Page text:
Extracts from the Journal of Elizabeth Drinker

Front Cover
J.B. Lippincott, 1889 - Philadelphia (Pa.) - 423 pages
0 Reviews
Journal entries of a woman of 18th century America give insight into her private life, the Revolutionary War, and the yellow fever epidemic.

What people are saying - Write a review

We haven't found any reviews in the usual places.

Selected pages

Other editions - View all

Common terms and phrases

Popular passages

Page 44 - Quakers, render it certain and notorious that those persons are, with much rancor and bitterness, disaffected to the American cause; that, as these persons will have it in their power, so there is no doubt it will be their inclination, to communicate intelligence to the enemy, and, in various other ways, to injure the counsels and arms of America...
Page 44 - Great Britain and America, and the uniform tenor of the conduct and conversation of a number of persons of considerable wealth, who profess themselves to belong to the society of people commonly called Quakers, render it certain and notorious that those persons are with much rancour and bitterness disaffected to the American cause.
Page 61 - Augusta man-of-war, of 64 guns. She took fire, and after burning near 2 hours, blew up. The loss of this fine vessel is accounted for in different ways. Some say she took fire by accident; others that it was occasioned by red hot Bullets from Mud-Island Battery.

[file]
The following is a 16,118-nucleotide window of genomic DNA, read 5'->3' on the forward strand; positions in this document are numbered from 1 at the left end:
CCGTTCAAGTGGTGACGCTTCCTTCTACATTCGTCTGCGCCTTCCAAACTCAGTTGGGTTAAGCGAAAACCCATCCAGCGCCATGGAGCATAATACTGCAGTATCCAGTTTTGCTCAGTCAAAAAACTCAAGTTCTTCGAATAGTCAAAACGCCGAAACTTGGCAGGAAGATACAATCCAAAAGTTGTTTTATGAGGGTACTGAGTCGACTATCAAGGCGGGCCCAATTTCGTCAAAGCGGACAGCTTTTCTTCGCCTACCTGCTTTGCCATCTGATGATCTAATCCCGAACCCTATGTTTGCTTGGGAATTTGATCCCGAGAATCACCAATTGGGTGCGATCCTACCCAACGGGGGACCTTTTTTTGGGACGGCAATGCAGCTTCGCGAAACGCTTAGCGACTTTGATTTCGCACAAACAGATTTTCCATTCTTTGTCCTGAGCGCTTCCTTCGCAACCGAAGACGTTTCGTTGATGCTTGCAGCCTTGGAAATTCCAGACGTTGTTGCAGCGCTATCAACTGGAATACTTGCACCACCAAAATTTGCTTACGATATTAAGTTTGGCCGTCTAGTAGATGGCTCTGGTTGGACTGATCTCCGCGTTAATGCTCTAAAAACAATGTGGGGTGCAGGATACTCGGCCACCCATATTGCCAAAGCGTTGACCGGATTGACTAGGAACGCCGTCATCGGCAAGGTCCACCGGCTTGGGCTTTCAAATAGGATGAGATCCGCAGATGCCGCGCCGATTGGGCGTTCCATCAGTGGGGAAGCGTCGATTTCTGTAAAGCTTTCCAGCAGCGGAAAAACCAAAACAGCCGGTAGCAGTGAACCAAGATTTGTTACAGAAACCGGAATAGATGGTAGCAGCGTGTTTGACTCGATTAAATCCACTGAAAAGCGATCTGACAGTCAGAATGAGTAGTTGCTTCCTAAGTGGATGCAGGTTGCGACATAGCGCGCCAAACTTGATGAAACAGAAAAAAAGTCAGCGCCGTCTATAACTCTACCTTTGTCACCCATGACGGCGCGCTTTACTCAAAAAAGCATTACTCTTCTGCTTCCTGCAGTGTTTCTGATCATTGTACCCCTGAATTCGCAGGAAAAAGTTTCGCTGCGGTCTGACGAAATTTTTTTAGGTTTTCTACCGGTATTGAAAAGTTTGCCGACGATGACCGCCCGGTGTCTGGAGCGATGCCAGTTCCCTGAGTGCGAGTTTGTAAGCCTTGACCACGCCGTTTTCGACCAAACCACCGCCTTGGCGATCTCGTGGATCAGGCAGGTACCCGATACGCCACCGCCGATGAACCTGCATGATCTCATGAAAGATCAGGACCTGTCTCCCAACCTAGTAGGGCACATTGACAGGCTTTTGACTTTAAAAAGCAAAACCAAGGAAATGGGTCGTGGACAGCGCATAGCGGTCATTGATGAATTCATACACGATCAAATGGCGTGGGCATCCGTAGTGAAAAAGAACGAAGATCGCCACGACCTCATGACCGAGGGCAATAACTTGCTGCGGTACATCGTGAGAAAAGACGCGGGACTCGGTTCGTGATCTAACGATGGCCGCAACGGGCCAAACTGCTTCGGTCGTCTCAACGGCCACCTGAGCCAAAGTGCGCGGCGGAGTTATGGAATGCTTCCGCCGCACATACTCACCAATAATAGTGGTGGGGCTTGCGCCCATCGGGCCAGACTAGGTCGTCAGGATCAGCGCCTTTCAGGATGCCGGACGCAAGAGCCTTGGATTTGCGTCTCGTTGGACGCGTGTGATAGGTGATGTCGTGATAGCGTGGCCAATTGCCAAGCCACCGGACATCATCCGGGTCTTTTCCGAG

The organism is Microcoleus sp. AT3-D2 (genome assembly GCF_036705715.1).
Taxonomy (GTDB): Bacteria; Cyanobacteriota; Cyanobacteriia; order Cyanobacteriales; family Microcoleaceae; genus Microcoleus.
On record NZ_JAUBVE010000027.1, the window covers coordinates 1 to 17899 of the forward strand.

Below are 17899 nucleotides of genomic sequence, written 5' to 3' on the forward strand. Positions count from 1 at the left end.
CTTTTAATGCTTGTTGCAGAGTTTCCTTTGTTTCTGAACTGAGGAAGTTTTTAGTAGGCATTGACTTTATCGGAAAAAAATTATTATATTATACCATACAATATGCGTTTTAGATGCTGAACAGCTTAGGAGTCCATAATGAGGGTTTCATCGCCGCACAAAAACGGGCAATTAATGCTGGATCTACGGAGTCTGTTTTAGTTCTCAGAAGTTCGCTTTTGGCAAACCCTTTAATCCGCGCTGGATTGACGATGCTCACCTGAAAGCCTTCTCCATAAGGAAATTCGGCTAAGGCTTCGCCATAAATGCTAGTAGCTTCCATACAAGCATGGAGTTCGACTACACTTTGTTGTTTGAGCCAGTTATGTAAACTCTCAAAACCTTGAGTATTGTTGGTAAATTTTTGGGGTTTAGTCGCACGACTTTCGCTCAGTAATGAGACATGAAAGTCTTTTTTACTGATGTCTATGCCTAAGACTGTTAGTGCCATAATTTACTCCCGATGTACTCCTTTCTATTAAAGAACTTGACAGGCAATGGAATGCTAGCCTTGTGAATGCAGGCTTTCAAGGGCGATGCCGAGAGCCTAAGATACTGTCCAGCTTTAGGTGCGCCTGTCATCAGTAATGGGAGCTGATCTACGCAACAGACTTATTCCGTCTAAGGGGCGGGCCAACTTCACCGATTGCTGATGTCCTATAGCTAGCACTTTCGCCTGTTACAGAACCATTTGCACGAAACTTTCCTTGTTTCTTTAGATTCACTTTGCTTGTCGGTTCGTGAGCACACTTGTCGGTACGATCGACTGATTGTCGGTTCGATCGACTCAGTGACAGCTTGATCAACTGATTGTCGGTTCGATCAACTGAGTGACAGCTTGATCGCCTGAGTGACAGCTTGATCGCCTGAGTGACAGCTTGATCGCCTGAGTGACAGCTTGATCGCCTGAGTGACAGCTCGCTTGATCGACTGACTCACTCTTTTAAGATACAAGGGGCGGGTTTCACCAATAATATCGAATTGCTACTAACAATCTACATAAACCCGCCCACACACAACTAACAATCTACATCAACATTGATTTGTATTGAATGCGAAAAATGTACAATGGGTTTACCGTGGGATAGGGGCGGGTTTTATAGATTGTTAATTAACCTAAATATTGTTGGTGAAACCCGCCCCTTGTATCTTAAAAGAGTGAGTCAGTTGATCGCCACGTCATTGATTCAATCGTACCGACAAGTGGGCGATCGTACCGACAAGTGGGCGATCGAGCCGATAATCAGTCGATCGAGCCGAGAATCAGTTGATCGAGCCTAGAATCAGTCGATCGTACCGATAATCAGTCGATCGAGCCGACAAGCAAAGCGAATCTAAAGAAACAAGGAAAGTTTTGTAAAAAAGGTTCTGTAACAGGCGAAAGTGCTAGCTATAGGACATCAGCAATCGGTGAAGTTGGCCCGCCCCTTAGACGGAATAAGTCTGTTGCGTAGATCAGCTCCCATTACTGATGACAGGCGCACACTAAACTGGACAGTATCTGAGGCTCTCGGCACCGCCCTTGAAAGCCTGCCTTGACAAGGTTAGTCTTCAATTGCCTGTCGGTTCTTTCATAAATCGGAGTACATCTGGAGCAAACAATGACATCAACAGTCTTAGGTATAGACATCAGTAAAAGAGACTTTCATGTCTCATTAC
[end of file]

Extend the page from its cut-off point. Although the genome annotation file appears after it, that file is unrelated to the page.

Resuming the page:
Page 44 - Jersey, the 26th of the 12th month, 1776, was published, and, as your committee is credibly informed, circulated amongst many members of the society called Quakers, throughout the different states: That, as the seditious paper aforesaid originated in the city of Philadelphia, and as the persons...
Page 62 - Nov. 5. A soldier came to demand Blankets, which I did not in anywise agree to — notwithstanding my refusal he went up stairs and took one, and with seeming good nature begged I would excuse his borrowing it, as it was by G. Howe's orders.
Page 93 - Tilghman among ye rest. It was not long before G. Washington came, and discoursed with us freely, but not so long as we could have wished, as dinner was served, to which he invited us. There were 15 Officers, besides ye G1 and his wife, Gen. Greene, and Gen. Lee. We had an elegant dinner, which was soon over, when we went out with ye Gen" wife, up to her Chamber — and saw no more of him.
Page 106 - This morning when we arose *J there was not one Red-Coat to be seen in Town, and ye encampment in the Jerseys also vanished. Col. Gordon and some others had not been gone a quarter of an hour before ye American Light-Horse entered ye city — not many of them, but they were in and out all day.
Page 137 - Cornwallis was taken, for which we greviously suffered on ye 24th, by way of rejoicing. A mob assembled about 7 o'clock, or before, and continued their insults until near 10, to those whose Houses were not illuminated. Scarcely one Friend's House escaped. We had nearly 70 panes of glass broken ; ye sash lights and two panels of the front Parlor broke in pieces — ye Door cracked and violently burst open ; when they threw stones into ye House for some time, but did not enter.
Page 52 - Well! here are ye English in earnest; about 2 or 3000 came in through Second street, without opposition or interruption — no plundering on ye one side or ye other. What a satisfaction would it be to our dear absent friends could they but be be informed of it; our end of ye Town has appeared the greater part of this day like ye first day of ye week.

Bibliographic information